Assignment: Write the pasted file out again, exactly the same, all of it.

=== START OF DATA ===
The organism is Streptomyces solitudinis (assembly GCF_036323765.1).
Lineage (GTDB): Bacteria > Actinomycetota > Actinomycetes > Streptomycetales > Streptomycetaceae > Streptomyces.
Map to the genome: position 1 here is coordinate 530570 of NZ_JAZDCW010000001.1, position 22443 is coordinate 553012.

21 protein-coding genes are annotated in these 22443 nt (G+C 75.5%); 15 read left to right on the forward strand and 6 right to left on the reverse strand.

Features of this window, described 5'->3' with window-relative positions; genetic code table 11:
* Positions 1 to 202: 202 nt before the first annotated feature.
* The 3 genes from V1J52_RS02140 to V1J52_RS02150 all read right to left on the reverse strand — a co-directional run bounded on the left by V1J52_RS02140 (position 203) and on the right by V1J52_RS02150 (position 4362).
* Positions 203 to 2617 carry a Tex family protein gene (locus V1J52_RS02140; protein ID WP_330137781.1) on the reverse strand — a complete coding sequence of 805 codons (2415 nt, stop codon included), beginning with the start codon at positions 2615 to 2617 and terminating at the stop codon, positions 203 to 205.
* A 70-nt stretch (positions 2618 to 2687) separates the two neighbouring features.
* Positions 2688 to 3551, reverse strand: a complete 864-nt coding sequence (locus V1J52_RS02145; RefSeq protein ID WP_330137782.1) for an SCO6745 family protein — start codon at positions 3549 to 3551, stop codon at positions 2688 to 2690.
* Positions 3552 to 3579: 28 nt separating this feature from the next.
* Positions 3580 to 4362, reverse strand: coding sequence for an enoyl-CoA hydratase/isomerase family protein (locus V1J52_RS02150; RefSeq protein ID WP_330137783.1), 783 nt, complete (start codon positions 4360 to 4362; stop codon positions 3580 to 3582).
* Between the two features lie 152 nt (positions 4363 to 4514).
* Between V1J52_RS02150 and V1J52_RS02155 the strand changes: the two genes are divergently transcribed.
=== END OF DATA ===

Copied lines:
The organism is Streptomyces solitudinis (assembly GCF_036323765.1).
Lineage (GTDB): Bacteria > Actinomycetota > Actinomycetes > Streptomycetales > Streptomycetaceae > Streptomyces.
Map to the genome: position 1 here is coordinate 530570 of NZ_JAZDCW010000001.1, position 22443 is coordinate 553012.

21 protein-coding genes are annotated in these 22443 nt (G+C 75.5%); 15 read left to right on the forward strand and 6 right to left on the reverse strand.

Features of this window, described 5'->3' with window-relative positions; genetic code table 11:
* Positions 1 to 202: 202 nt before the first annotated feature.
* The 3 genes from V1J52_RS02140 to V1J52_RS02150 all read right to left on the reverse strand — a co-directional run bounded on the left by V1J52_RS02140 (position 203) and on the right by V1J52_RS02150 (position 4362).
* Positions 203 to 2617 carry a Tex family protein gene (locus V1J52_RS02140; protein ID WP_330137781.1) on the reverse strand — a complete coding sequence of 805 codons (2415 nt, stop codon included), beginning with the start codon at positions 2615 to 2617 and terminating at the stop codon, positions 203 to 205.
* A 70-nt stretch (positions 2618 to 2687) separates the two neighbouring features.
* Positions 2688 to 3551, reverse strand: a complete 864-nt coding sequence (locus V1J52_RS02145; RefSeq protein ID WP_330137782.1) for an SCO6745 family protein — start codon at positions 3549 to 3551, stop codon at positions 2688 to 2690.
* Positions 3552 to 3579: 28 nt separating this feature from the next.
* Positions 3580 to 4362, reverse strand: coding sequence for an enoyl-CoA hydratase/isomerase family protein (locus V1J52_RS02150; RefSeq protein ID WP_330137783.1), 783 nt, complete (start codon positions 4360 to 4362; stop codon positions 3580 to 3582).
* Between the two features lie 152 nt (positions 4363 to 4514).
* Between V1J52_RS02150 and V1J52_RS02155 the strand changes: the two genes are divergently transcribed.